58. Zhang ZK, Davies KP, Allen J, et al. Cell cycle arrest and repression of cyclin D1 transcription by INI1/hSNF5. Mol Cell Biol. 2002 Aug. 22(16):5975-88. [Medline].

 
Previous
Next
 
Nonenhanced CT scan demonstrates linear and curvilinear calcifications outlining tumor lobules in a malignant rhabdoid tumor (MRT) (arrows). A hypoattenuating fluid collection surrounds and separates the lobules. These imaging features are seen with MRT more often than with other childhood renal neoplasms.
Contrast-enhanced CT scan demonstrates a subcapsular fluid collection (arrow) and the lobulated nature of a malignant rhabdoid tumor (MRT). Subcapsular fluid collections are more common with MRTs than with the other renal neoplasms that occur in children.
Histology of malignant rhabdoid tumors (MRTs). This photomicrograph shows the typical large malignant cells with large, vesicular nuclei, prominent red nucleoli, and abundant eosinophilic cytoplasm. Many tumor cells have a distinct, pale, rhabdoid inclusion in the cytoplasm. (Hematoxylin and eosin stain, original magnification x400).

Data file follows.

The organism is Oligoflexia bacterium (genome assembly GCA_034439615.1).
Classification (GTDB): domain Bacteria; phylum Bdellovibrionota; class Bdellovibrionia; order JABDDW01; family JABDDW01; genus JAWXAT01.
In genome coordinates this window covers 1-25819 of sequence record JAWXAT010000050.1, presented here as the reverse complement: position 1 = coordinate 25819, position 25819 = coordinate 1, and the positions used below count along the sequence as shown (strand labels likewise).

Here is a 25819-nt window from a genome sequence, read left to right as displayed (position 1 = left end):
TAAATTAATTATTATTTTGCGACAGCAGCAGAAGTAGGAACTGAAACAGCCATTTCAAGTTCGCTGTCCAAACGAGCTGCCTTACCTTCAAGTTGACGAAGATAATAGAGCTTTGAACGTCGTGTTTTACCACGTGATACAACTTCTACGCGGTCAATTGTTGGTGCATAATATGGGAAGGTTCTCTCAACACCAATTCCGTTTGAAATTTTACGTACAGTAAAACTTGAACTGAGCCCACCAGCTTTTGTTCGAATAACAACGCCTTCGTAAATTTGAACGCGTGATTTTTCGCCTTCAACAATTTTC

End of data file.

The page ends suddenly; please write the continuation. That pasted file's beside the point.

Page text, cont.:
INI1 immunohistochemistry stain shows diffuse loss of INI1 expression in tumor nuclei, with appropriate staining of intratumoral endothelial cells serving as the internal control (original magnification x400).
Table 1. One Ifosfamide-Carboplatin-Etoposide regimen for Malignant Rhabdoid Tumor
Drug Dosage Route Schedule
Carboplatin Target dose to the AUC of 6 mg/mL/min by using the Calvert equation IV Day 1
Etoposide 3.3 mg/kg/dose or 100 mg/m2/dose IV Days 1, 2, and 3
Ifosfamide 65 mg/kg/dose or 2 g/m2/dose IV Days 1, 2, and 3
Mesna 16 mg/kg/dose or 500 mg/m2/dose IV Start immediately after and at 3 h, 6 h, and 9 h after ifosfamide
Filgrastim G-CSF 5 mcg/kg/dose SC Start 24 h after chemotherapy and continue until ANC recovers
Table 2. One Vincristine-Doxorubicin-Cyclophosphamide Regimen for Malignant Rhabdoid Tumor
Drug Dosage Route Schedule
Vincristine 0.05 mg/kg/dose or 1.5 mg/m2/dose; not to exceed 2 mg/dose IV Days 1, 8, and 15
Doxorubicin 1.2 mg/kg/dose or 37.5 mg/m2/dose IV Days 1 and 2
Cyclophosphamide 60 mg/kg/dose or 1.8 g/m2/dose IV Day 1
Mesna 15 mg/kg/dose or 450 mg/m2/dose IV Start immediately after and at 3, 6, and 9 h after cyclophosphamide
Filgrastim G-CSF 5 mcg/kg/dose SC Start 24 h after chemotherapy and continue until ANC recovers
Previous
Next
 
 
 
 
 
All material on this website is protected by copyright, Copyright © 1994-2016 by WebMD LLC. This website also contains material copyrighted by 3rd parties.